Currently, you can use your on-time utility bill payments in improving your credit score. This is as opposed to previous practices where utility bills could only hurt your credit score if you defaulted on your payments. Where you defaulted on your payments, your provider could close your account and enlist a collection agency to obtain credit payment which negatively affects your credit report for seven years.
Are Utility Bills Reported to Credit Bureaus?
Right from time, utility bills have historically been left out of consumer credit reports entirely. This because they are not considered credit accounts. Currently, utility companies do not automatically report your monthly payments to three credit reporting agencies (Experian, Equifax and TransUnion).
How Can Utility Bills Help Your Credit?
Even though utility bills are not typically used to determine your credit score, that does not mean you can ignore them. It is advised that you pay all your bills on time, whether or not your routine payments are reported to the credit bureaus.
However, if you are looking for ways to build credit without taking out loans or opening credit cards, there are a limited number of ways to get your on-time payments reflected on your credit report. But understand that at the end it may not really be worth it.
Many bills like rent and utilities are not routinely reported to credit bureaus like credit card and loan payments. This implies that making on-time utility bills do not help in building credit. However, failing to make these payments can lead to collections actions which may almost certainly damage your credit. Where you fall more than a month or two behind on any bill from cable to electric, the company may send your past-due account to a collections agency. Once this happens, the collections agency can (and usually will) notify the credit reporting bureau. This is not good at all, because having a collections action on your report will significantly lower your credit score and can put a dent in your credit report for up to seven years.
How to Make Your Payment Behavior Count
There are three steps that can help your on-time monthly payments boost your credit score. Here they are:
SimpleBills is a service which currently reports utility bills. To Equifax and is making plans to include TransUnion and Experian in the future. This credit-reporting service charges $2.99/month and. Can come in handy for those who want to improve. Their score for building a credit history to qualify for a credit or a loan payment.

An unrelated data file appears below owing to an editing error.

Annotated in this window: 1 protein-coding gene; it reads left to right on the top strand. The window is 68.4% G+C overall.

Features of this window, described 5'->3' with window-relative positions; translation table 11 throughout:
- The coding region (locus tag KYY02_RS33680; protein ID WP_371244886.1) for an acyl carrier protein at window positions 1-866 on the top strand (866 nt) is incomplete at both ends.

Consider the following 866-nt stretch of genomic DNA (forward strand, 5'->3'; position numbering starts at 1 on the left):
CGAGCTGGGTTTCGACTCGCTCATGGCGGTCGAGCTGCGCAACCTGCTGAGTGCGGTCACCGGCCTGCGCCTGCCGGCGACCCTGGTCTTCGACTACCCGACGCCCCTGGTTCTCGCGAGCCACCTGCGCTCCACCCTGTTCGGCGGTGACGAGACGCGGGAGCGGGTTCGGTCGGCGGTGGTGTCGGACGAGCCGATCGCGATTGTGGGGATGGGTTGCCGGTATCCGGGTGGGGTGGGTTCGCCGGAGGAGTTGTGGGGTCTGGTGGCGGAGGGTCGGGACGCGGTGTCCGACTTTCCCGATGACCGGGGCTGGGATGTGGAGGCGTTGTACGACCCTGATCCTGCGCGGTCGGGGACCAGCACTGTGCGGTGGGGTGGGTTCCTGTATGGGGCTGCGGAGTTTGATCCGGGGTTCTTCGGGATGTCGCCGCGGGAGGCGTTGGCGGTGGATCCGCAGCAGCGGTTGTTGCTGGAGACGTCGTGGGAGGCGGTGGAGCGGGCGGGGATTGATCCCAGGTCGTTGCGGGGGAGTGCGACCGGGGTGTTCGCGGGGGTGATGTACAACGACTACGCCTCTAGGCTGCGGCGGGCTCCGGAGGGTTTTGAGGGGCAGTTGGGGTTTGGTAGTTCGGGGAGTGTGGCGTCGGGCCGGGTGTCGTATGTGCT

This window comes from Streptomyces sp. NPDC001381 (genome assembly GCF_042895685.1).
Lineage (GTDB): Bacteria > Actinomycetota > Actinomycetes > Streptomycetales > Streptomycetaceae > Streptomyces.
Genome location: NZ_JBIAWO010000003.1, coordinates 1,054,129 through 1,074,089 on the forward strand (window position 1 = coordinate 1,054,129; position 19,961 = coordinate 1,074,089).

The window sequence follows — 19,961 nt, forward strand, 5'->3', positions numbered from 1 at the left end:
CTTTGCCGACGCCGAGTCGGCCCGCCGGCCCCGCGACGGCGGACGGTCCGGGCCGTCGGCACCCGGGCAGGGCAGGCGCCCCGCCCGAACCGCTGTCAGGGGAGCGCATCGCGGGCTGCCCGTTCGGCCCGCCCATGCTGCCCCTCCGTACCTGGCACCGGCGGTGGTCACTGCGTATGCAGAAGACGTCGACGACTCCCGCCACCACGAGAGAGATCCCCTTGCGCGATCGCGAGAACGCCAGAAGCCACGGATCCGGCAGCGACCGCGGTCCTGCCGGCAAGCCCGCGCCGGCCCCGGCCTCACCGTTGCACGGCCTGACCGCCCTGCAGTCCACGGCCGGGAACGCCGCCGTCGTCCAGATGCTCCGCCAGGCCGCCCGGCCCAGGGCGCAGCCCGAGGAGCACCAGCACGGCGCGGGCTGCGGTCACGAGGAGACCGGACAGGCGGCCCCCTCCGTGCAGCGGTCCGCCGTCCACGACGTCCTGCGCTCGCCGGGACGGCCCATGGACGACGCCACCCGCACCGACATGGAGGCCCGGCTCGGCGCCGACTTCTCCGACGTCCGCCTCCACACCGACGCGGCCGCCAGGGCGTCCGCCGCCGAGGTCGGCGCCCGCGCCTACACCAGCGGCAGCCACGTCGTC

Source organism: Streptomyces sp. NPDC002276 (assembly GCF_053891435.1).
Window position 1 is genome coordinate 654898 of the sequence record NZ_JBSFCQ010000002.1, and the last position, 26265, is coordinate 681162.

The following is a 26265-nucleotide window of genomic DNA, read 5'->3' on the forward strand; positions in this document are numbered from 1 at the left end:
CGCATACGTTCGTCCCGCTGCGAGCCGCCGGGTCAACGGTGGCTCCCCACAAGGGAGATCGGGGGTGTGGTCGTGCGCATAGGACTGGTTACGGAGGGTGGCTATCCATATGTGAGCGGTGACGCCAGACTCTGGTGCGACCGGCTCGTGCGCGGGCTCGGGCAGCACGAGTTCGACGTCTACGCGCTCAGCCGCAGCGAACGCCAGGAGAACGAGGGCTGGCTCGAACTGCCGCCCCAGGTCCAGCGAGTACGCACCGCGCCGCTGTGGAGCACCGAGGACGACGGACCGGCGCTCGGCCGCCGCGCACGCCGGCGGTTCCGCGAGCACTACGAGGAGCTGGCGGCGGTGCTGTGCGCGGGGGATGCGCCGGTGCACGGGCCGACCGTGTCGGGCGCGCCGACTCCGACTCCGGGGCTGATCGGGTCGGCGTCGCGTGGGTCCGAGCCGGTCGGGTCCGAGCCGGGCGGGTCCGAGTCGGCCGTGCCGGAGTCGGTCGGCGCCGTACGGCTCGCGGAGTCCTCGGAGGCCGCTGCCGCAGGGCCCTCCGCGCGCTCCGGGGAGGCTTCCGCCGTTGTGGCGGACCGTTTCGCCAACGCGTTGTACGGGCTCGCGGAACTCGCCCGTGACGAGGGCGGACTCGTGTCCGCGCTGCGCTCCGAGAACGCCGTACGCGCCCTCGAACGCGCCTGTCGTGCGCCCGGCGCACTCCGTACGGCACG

However, while your Equifax number may see. An increase through SimpleBills, major score algorithms, like FICO and Vantage. Might not consider this data when calculating your score.
Use a Rent-Reporting Service
Before you can have your monthly rent payments reflect positively. On your credit score, the credit bureaus must. Know that you’re paying your bills on time. They will not accept this information from consumers. However, you can sign up for a rent-reporting service. The service will in turn pass this information to one. Or two of the three major credit bureaus. Now some of these services are free, though most of them charge for the service. With fees ranging up to $100 a year.
Sign Up for Experian Boost
Now you have the opportunity of getting. That credit with Experian Boost. Via this tool, you allow Experian to access your bank account information. In order to identify various utility and telecom payments. Including your cell phone bill.
You’ll have the opportunity of verifying the information. And confirming that you want to add it to your credit report. The entire process will only take about five minutes, and. If you qualify for a boost to your credit score, it happens instantly.
Experian Boost only considers on-time payments. Thus you don’t have to worry about late payments having a negative impact on your credit score.
According to the data from Experian, 10% of people who previously didn’t have enough information in their credit file to have a credit score became scoreable after using the tool. Also, 75% of people with a FICO® Score below 680 saw an improvement in their score after adding utility payment information to their report.